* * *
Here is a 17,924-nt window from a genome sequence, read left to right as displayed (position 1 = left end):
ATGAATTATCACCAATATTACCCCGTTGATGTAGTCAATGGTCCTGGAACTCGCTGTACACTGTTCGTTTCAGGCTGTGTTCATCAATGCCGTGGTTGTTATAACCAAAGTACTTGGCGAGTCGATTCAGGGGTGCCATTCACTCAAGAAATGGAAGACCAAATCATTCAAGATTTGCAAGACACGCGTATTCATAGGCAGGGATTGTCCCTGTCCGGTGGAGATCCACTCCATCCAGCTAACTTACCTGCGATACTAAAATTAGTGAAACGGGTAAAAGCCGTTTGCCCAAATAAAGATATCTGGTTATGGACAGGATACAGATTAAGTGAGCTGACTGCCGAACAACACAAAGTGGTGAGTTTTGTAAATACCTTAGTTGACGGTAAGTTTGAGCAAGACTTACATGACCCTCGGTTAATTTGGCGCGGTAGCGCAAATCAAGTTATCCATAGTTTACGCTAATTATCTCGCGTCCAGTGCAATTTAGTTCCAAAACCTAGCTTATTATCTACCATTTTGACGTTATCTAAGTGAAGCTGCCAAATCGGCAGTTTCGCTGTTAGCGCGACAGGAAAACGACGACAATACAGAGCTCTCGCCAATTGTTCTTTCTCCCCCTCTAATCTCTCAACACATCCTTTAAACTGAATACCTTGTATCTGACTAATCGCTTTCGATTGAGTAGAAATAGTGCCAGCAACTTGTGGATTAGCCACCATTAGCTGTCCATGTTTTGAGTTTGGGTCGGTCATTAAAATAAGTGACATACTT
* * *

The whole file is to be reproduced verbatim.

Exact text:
Here is a 17,924-nt window from a genome sequence, read left to right as displayed (position 1 = left end):
ATGAATTATCACCAATATTACCCCGTTGATGTAGTCAATGGTCCTGGAACTCGCTGTACACTGTTCGTTTCAGGCTGTGTTCATCAATGCCGTGGTTGTTATAACCAAAGTACTTGGCGAGTCGATTCAGGGGTGCCATTCACTCAAGAAATGGAAGACCAAATCATTCAAGATTTGCAAGACACGCGTATTCATAGGCAGGGATTGTCCCTGTCCGGTGGAGATCCACTCCATCCAGCTAACTTACCTGCGATACTAAAATTAGTGAAACGGGTAAAAGCCGTTTGCCCAAATAAAGATATCTGGTTATGGACAGGATACAGATTAAGTGAGCTGACTGCCGAACAACACAAAGTGGTGAGTTTTGTAAATACCTTAGTTGACGGTAAGTTTGAGCAAGACTTACATGACCCTCGGTTAATTTGGCGCGGTAGCGCAAATCAAGTTATCCATAGTTTACGCTAATTATCTCGCGTCCAGTGCAATTTAGTTCCAAAACCTAGCTTATTATCTACCATTTTGACGTTATCTAAGTGAAGCTGCCAAATCGGCAGTTTCGCTGTTAGCGCGACAGGAAAACGACGACAATACAGAGCTCTCGCCAATTGTTCTTTCTCCCCCTCTAATCTCTCAACACATCCTTTAAACTGAATACCTTGTATCTGACTAATCGCTTTCGATTGAGTAGAAATAGTGCCAGCAACTTGTGGATTAGCCACCATTAGCTGTCCATGTTTTGAGTTTGGGTCGGTCATTAAAATAAGTGACATACTT